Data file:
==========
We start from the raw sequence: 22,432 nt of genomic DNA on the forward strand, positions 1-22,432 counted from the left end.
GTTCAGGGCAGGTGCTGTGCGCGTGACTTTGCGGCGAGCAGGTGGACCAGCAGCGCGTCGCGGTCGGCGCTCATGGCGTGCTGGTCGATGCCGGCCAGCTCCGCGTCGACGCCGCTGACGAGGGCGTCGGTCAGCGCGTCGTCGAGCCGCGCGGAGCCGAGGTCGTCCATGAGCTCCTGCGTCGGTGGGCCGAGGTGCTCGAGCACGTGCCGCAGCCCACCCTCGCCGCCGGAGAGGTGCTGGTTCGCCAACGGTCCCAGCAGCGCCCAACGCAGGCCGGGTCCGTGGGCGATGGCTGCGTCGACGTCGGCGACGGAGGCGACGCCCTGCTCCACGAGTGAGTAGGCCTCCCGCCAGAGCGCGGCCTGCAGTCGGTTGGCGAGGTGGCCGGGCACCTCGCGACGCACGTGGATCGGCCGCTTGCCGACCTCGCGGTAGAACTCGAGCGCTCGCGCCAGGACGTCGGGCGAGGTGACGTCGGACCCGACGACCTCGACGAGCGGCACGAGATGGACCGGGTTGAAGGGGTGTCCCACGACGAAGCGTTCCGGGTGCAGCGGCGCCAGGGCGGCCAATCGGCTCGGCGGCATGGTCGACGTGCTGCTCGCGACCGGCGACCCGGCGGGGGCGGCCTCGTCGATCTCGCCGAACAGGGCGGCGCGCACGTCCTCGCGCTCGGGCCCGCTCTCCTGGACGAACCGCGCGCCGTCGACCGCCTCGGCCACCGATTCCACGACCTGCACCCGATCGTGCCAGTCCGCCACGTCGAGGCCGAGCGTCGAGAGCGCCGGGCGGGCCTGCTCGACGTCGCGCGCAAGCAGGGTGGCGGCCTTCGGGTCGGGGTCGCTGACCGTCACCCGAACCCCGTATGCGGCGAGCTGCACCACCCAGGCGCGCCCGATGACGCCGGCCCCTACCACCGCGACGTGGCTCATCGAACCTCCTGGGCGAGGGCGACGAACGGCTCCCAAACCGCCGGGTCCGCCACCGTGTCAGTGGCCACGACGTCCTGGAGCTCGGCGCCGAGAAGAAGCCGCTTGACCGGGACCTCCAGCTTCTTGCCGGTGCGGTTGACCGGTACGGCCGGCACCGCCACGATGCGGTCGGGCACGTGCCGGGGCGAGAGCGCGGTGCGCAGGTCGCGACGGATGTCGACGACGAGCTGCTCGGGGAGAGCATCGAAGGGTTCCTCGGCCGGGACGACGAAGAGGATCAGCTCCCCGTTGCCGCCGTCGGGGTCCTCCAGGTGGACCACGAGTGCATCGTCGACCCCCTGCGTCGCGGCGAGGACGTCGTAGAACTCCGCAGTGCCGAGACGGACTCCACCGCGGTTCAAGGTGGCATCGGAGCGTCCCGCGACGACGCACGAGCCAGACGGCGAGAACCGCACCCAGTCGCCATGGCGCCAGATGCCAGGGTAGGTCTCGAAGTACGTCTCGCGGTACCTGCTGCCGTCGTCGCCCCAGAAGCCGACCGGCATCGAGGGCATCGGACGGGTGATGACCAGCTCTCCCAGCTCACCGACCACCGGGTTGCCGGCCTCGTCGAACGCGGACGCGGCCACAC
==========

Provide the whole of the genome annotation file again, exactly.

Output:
We start from the raw sequence: 22,432 nt of genomic DNA on the forward strand, positions 1-22,432 counted from the left end.
GTTCAGGGCAGGTGCTGTGCGCGTGACTTTGCGGCGAGCAGGTGGACCAGCAGCGCGTCGCGGTCGGCGCTCATGGCGTGCTGGTCGATGCCGGCCAGCTCCGCGTCGACGCCGCTGACGAGGGCGTCGGTCAGCGCGTCGTCGAGCCGCGCGGAGCCGAGGTCGTCCATGAGCTCCTGCGTCGGTGGGCCGAGGTGCTCGAGCACGTGCCGCAGCCCACCCTCGCCGCCGGAGAGGTGCTGGTTCGCCAACGGTCCCAGCAGCGCCCAACGCAGGCCGGGTCCGTGGGCGATGGCTGCGTCGACGTCGGCGACGGAGGCGACGCCCTGCTCCACGAGTGAGTAGGCCTCCCGCCAGAGCGCGGCCTGCAGTCGGTTGGCGAGGTGGCCGGGCACCTCGCGACGCACGTGGATCGGCCGCTTGCCGACCTCGCGGTAGAACTCGAGCGCTCGCGCCAGGACGTCGGGCGAGGTGACGTCGGACCCGACGACCTCGACGAGCGGCACGAGATGGACCGGGTTGAAGGGGTGTCCCACGACGAAGCGTTCCGGGTGCAGCGGCGCCAGGGCGGCCAATCGGCTCGGCGGCATGGTCGACGTGCTGCTCGCGACCGGCGACCCGGCGGGGGCGGCCTCGTCGATCTCGCCGAACAGGGCGGCGCGCACGTCCTCGCGCTCGGGCCCGCTCTCCTGGACGAACCGCGCGCCGTCGACCGCCTCGGCCACCGATTCCACGACCTGCACCCGATCGTGCCAGTCCGCCACGTCGAGGCCGAGCGTCGAGAGCGCCGGGCGGGCCTGCTCGACGTCGCGCGCAAGCAGGGTGGCGGCCTTCGGGTCGGGGTCGCTGACCGTCACCCGAACCCCGTATGCGGCGAGCTGCACCACCCAGGCGCGCCCGATGACGCCGGCCCCTACCACCGCGACGTGGCTCATCGAACCTCCTGGGCGAGGGCGACGAACGGCTCCCAAACCGCCGGGTCCGCCACCGTGTCAGTGGCCACGACGTCCTGGAGCTCGGCGCCGAGAAGAAGCCGCTTGACCGGGACCTCCAGCTTCTTGCCGGTGCGGTTGACCGGTACGGCCGGCACCGCCACGATGCGGTCGGGCACGTGCCGGGGCGAGAGCGCGGTGCGCAGGTCGCGACGGATGTCGACGACGAGCTGCTCGGGGAGAGCATCGAAGGGTTCCTCGGCCGGGACGACGAAGAGGATCAGCTCCCCGTTGCCGCCGTCGGGGTCCTCCAGGTGGACCACGAGTGCATCGTCGACCCCCTGCGTCGCGGCGAGGACGTCGTAGAACTCCGCAGTGCCGAGACGGACTCCACCGCGGTTCAAGGTGGCATCGGAGCGTCCCGCGACGACGCACGAGCCAGACGGCGAGAACCGCACCCAGTCGCCATGGCGCCAGATGCCAGGGTAGGTCTCGAAGTACGTCTCGCGGTACCTGCTGCCGTCGTCGCCCCAGAAGCCGACCGGCATCGAGGGCATCGGACGGGTGATGACCAGCTCTCCCAGCTCACCGACCACCGGGTTGCCGGCCTCGTCGAACGCGGACGCGGCCACAC